posted by Jim on Mar 21
Spring is here! I don’t really believe it, because they are calling for 6 to 9 inches of snow today. But, one thing is for sure, when the days start to get longer and the geese show up on the frozen lake, I start thinking about turkey hunting. It is such a welcoming thought, after a few months off from deer hunting, and even the predator rifle is retired to the closet. As an all around sportsperson, you have a lot to look forward to, as the seasons change. For me, spring represents turkeys, morels, and introducing kids to the outdoors.
Why is turkey hunting such a great sport? I like it because it is another game in the outdoors which involves the calling of the wild. Any time you can get an animal to respond to your calling, it just makes the hair stand up on your neck. Hearing a big Tom turkey gobble in response to your ability to mimic a fly down cackle, is like a kid opening his first gift on Christmas morning. I get a grin from ear to ear and my heart starts beating a million miles an hour. It makes the long walk and the set up all worth while. I have had the privilege of guiding many into the dark and into a turkey blind. I always love to see peoples eyes light up, as they hear the first gobble, especially when it is coming from a lot closer than expected! Young and old, the facial expressions are like a kid in a candy store. Read the rest … »
posted by Jim on Mar 6
It was opening morning 2007 and a friend of mine was hunting one of his best locations. Just after daylight three bucks strolled into view, a spike and two mature ten pointers. The first buck that came into range was one of the big ones. Sitting in his treestand my friend was unable to draw, because he was silhouetted and in plain sight of the other two bucks. He just couldn’t move. Thinking he would surely get a shot at the second big buck, he waited. Both the second ten pointer and the spike meandered in close, to ten yards, but unfortunately on the wrong side of the tree. Despite his best efforts, my friend was unable to draw because the trunk was in the way. Both mature bucks casually meandered away unscathed, never to be seen again.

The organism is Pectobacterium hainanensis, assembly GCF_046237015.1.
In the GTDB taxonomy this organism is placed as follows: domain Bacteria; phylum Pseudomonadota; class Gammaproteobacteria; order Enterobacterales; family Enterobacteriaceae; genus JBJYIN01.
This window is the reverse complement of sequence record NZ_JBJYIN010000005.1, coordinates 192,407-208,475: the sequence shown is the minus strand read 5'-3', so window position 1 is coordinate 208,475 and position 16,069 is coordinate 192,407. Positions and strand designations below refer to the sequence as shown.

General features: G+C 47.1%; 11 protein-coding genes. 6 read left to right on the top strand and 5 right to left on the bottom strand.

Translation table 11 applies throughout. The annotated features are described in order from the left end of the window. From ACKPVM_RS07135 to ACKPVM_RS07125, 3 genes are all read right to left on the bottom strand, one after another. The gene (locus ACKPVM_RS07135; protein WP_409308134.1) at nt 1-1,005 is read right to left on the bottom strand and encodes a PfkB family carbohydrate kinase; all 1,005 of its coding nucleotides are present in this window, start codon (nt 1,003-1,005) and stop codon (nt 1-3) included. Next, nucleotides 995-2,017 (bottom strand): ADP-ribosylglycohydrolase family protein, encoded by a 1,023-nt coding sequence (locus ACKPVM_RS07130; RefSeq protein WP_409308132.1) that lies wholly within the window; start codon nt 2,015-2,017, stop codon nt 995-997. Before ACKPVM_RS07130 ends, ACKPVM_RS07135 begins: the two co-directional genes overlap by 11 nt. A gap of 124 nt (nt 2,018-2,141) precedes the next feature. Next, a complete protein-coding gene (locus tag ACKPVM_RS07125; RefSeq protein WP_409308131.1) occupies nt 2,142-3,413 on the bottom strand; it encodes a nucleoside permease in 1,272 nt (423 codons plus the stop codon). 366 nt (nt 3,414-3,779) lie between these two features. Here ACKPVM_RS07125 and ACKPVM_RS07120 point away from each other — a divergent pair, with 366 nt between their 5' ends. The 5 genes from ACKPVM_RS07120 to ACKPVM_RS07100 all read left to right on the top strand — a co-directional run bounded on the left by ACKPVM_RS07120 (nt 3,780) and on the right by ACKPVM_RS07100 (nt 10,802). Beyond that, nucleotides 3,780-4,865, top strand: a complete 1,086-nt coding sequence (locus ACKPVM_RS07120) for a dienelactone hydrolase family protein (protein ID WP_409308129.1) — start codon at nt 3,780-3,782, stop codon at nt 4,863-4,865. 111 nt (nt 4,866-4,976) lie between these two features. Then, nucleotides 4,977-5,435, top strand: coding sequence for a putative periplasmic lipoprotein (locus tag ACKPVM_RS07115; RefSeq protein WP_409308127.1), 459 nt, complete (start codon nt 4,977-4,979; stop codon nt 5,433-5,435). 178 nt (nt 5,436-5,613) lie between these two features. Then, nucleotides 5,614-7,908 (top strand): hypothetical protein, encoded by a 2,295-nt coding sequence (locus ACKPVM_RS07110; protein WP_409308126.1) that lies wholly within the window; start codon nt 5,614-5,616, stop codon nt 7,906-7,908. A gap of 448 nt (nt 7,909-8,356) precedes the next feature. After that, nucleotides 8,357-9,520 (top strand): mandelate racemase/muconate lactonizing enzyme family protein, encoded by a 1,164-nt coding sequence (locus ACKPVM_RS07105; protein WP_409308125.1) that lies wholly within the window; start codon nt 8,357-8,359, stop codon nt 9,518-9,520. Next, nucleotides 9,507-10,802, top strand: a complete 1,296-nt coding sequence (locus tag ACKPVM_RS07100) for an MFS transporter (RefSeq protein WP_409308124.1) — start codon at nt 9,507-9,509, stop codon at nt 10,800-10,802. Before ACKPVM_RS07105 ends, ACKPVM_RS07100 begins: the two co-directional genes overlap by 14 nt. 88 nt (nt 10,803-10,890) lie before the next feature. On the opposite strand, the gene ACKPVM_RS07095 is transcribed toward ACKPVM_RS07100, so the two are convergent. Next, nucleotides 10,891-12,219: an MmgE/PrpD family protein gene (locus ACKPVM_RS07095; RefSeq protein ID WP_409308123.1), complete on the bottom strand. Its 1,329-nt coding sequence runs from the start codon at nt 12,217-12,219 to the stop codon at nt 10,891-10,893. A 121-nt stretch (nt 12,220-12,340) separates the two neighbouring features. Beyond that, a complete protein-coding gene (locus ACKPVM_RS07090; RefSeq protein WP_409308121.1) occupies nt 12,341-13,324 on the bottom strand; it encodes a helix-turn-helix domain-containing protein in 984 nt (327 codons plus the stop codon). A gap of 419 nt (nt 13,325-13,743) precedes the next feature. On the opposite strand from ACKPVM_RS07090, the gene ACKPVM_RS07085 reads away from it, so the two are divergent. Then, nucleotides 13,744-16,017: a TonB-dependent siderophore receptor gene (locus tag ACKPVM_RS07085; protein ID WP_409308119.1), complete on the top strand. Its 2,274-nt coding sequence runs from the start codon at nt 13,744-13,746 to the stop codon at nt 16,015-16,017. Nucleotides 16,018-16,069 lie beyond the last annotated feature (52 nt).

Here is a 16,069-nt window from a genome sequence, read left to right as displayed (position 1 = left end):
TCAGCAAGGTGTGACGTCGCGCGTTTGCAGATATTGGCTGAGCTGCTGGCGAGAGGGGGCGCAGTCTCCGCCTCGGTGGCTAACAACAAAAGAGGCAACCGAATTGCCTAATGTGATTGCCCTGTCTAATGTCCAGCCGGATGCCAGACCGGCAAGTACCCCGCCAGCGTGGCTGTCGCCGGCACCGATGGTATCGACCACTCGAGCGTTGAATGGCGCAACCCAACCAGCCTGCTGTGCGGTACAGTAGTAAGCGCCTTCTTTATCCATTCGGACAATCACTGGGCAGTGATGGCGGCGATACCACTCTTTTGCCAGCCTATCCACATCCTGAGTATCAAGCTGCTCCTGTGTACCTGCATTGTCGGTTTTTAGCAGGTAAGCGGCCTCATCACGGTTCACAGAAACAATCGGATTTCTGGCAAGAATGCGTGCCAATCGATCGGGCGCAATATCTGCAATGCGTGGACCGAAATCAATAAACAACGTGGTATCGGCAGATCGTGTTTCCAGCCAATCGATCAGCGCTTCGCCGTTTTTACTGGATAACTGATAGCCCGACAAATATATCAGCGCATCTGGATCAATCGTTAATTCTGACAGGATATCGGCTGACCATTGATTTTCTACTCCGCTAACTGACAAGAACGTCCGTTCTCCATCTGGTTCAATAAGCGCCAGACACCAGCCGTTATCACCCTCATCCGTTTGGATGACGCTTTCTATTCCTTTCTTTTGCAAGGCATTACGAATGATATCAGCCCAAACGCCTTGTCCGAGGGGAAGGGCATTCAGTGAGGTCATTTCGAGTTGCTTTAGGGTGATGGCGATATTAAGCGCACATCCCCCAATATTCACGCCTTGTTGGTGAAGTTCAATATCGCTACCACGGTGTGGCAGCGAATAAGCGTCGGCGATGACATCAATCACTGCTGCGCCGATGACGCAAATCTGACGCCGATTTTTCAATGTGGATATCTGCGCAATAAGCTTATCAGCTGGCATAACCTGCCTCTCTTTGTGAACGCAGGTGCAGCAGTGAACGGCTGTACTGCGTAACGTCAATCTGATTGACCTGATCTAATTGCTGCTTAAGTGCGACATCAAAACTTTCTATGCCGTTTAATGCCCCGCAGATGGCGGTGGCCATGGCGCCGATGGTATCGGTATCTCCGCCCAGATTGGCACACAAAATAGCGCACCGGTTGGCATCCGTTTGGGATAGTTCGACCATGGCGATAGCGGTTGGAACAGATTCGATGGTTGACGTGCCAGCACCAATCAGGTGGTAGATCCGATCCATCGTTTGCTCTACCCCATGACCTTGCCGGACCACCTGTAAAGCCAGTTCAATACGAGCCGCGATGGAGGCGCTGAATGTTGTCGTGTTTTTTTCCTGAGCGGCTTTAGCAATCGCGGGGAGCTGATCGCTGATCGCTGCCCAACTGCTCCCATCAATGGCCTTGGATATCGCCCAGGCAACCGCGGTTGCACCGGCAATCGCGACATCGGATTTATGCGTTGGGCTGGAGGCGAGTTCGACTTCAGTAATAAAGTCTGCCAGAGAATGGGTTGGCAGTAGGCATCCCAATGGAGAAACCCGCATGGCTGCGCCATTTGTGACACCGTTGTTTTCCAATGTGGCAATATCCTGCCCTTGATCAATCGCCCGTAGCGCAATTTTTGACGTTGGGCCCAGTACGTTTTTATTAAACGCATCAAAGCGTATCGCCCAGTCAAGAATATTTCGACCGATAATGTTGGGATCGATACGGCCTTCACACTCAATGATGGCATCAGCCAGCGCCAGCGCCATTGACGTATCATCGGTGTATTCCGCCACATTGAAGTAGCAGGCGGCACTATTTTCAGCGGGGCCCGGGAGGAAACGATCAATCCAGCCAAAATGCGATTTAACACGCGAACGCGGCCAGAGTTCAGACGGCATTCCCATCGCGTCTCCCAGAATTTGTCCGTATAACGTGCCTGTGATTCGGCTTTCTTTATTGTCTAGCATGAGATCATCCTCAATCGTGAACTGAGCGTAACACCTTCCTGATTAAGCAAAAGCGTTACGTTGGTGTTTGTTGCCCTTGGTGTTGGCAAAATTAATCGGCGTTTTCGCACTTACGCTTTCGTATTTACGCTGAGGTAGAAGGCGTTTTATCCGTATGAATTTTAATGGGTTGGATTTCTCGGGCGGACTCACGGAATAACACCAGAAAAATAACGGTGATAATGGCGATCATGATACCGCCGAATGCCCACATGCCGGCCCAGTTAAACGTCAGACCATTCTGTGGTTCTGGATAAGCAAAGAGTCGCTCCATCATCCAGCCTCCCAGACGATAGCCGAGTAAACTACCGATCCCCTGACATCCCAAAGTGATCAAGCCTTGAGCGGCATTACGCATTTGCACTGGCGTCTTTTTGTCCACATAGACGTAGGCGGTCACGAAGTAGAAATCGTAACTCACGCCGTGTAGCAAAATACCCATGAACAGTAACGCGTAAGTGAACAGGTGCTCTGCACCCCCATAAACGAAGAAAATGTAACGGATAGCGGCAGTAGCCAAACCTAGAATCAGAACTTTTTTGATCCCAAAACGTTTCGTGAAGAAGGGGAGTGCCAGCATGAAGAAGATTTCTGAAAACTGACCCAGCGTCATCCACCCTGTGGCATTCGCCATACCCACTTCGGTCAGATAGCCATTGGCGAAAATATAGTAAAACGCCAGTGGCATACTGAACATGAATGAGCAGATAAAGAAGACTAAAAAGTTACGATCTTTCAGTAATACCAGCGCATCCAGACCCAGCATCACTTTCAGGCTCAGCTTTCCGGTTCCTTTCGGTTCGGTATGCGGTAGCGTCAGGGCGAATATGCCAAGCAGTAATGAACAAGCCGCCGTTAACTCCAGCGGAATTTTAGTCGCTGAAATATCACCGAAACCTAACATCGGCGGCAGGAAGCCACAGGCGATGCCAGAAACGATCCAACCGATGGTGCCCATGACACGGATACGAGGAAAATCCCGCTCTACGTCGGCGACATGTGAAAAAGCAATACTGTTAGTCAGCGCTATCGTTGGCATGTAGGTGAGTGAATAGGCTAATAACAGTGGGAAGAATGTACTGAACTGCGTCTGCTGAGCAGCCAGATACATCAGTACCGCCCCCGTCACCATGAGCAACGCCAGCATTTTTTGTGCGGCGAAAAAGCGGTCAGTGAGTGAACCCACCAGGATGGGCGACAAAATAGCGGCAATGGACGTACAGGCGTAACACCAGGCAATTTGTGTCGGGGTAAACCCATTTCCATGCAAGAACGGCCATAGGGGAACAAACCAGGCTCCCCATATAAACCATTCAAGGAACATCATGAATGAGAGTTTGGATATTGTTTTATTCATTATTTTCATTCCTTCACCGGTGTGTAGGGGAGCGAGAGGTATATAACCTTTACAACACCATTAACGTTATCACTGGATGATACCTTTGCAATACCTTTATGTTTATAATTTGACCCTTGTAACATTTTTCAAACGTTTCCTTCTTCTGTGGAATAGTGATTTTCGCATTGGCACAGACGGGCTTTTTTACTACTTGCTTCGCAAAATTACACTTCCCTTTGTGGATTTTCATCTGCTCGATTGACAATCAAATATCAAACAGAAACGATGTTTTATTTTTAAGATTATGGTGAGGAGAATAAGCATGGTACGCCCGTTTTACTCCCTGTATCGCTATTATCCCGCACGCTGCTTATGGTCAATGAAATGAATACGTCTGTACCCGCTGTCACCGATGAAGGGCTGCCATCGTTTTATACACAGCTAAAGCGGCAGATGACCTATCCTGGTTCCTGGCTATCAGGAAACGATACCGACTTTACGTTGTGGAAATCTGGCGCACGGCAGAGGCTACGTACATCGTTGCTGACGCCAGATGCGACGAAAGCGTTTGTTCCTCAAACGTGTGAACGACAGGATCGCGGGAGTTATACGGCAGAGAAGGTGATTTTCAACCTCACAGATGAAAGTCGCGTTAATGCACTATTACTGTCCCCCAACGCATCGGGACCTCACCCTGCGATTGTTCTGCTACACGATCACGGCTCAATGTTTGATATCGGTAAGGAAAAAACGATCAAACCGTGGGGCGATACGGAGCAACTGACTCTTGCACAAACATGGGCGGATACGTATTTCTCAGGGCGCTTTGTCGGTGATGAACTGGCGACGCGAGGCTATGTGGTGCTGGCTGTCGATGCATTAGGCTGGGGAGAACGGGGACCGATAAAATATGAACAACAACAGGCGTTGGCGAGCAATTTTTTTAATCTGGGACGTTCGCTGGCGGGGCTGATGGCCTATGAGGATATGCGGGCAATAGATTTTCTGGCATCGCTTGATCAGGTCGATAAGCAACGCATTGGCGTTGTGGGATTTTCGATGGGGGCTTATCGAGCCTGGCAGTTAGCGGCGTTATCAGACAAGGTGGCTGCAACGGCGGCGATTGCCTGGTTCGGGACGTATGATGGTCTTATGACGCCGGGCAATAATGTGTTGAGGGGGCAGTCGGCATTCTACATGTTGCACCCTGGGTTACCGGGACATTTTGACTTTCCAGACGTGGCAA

Has this ever happened to you? Most bowhunters with a few years under their belts have had this experience. It is common knowledge that mature bucks tend to approach at unexpected angles, and do the unexpected. It is also a fact that even in moderately pressured areas you usually won’t get a second opportunity at a mature buck. You simply have to take advantage of the opportunities when they arise. But how can you do this? The answer is simple, but will require a change in your current thinking regarding treestand use. Its time to start bowhunting Saddle Style.
History of Sling and Saddle Hunting
Hunting slings have been around for a long time. The beginning was made about thirty years ago when the Anderson Treesling came on the market. I got my hands on a Treesling only a couple years after their inception and have been hunting from this type of system ever since. The Treesling has been followed through the years by several other manufacturers with similar designs and ideas. The development has recently culminated with the Tree Saddle line manufactured by Trophyline. I currently use one of their Ambush Saddles, so the use of this is what I will focus this article on. The main concept is to hang in a tree out of a sling, without a platform of any kind. For longtime treestand users this might sound quite unorthodox, cumbersome, and uncomfortable. The reality though is just the opposite.